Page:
While they are undoubtedly useful, notifications are usually synonymous with mobile platforms instead of desktop computers. Since Windows 8, Microsoft has been trying to make notifications standard on the desktop too with Windows 10 taking things a step further with the Action Center and its integrated utilities for mobile-desktop interactions. However, Microsoft is not the only company that wants people to get notifications on their desktops. Google is also a big fan of desktop notifications though the company’s results are a bit ambigious.
A brief history of Chrome notifications
Back in 2013, Google released a ‘Notifications Center’ which added an area to the system tray where people could check out what they have missed while they were away from their computers. The center looked something like the image below and it was available across Windows, OS X and Linux.
The feature was removed in October of this year because only a handful of people actually visited it. However, that does not mean Chrome no longer supports notifications. Sites that built their notifications with the Notification Center’s API do not work anymore but websites that provide simple notifications continue to be as prominent as ever. Users continue to get prompts to enable notifications and major services like Facebook have finally gotten a grip on the feature, a fact which may propel desktop notifications to newfound popularity.
It seems like the future of Chrome desktop notifications is uncertain at best as Google does not know what to do with its system. In Windows 10, for instance, Google could easily take advantage of the Action Center and provide simpler notifications to everyone. However, the company has done no efforts to introduce any such feature so there is no telling what will happen.
Enabling and disabling notifications in Chrome
When you are visiting a website that supports notifications with the latest version of Chrome, there is a pretty good chance that you will receive a pop-up message asking you to enable notifications for that particular site. The first place most people will get this message from is Facebook so we will use that as an example first. After agreeing to enable notifications, Facebook displays them for all the usual things like new messages and various events happening on the website such as people tagging you on their photos, sharing links with you and so forth. Clicking on a notification instantly opens the website it came from which provides another quick way of launching Chrome. To dismiss a message, either click on the ‘x’ button or just wait for a short while and it will automatically disappear.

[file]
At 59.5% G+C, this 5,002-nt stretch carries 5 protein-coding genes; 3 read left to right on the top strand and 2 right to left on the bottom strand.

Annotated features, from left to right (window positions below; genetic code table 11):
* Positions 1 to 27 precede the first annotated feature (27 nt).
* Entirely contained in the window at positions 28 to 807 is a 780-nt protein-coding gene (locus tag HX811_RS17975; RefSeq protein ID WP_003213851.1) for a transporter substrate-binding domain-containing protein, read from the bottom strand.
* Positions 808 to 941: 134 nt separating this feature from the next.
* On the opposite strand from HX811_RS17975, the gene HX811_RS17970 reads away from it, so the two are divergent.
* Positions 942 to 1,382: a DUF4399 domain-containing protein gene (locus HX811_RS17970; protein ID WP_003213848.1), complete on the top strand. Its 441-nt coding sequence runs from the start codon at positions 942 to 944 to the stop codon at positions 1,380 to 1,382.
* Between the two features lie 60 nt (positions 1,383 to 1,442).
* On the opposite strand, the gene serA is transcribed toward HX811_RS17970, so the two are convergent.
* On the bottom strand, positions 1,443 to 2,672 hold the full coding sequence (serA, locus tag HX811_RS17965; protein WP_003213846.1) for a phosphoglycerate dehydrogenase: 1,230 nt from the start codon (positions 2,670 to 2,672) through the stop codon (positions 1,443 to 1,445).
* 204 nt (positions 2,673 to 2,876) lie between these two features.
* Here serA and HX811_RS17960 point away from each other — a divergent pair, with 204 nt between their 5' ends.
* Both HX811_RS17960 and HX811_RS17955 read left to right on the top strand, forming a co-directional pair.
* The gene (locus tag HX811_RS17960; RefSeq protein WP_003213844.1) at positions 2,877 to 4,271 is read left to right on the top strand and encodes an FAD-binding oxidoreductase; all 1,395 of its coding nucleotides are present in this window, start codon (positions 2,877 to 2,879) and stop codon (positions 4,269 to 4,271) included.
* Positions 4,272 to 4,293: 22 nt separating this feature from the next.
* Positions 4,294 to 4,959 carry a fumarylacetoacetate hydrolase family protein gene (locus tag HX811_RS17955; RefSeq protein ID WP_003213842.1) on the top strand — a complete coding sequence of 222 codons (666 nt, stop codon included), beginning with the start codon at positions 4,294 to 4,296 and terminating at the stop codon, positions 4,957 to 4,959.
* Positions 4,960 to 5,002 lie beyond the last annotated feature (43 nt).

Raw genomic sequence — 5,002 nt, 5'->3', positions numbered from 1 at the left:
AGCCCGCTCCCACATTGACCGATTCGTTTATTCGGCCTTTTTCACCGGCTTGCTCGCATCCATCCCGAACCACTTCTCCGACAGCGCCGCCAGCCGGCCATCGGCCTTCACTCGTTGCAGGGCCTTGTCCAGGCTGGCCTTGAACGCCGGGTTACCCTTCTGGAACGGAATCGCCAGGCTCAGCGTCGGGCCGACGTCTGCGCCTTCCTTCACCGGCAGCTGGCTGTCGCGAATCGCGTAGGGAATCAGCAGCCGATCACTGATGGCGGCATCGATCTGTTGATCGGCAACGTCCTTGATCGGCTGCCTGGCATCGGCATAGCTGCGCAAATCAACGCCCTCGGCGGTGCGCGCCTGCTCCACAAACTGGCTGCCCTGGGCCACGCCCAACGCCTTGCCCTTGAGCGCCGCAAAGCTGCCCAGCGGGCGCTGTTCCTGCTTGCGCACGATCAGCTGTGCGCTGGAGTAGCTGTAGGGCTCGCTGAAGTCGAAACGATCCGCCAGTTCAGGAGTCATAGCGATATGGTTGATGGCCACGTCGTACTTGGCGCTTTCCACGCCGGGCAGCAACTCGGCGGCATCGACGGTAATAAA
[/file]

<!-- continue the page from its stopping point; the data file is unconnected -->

To manage notifications, go to Chrome’s Settings, scroll down and click on the “Show advanced settings” option. Then, click on the “Content settings” button right below and scroll down again until you see the Notifications heading. There are three options you can choose from here: Allow all sites to show notifications, ask when a site wants to show notifications and do not allow any site to show notifications. The second option is the default and recommended one but you can choose whichever one you want.
In case you do want to allow notifications, clicking on the “Manage exceptions” button will let you control settings for individual websites. This page will show a list of websites that are currently providing you with notifications and you can easily block each of them by changing the “Allow” behavior to “Block”.
Furthermore, you can manually add websites by entering their URLs in the empty field and selecting an appropriate behavior from the dropdown menu. The “*” character is a wildcard, meaning you can use it in place of anything else. So if you see an entry that looks like this https://drive.google.com/*, for instance, it means that you can receive notifications from any page of that website.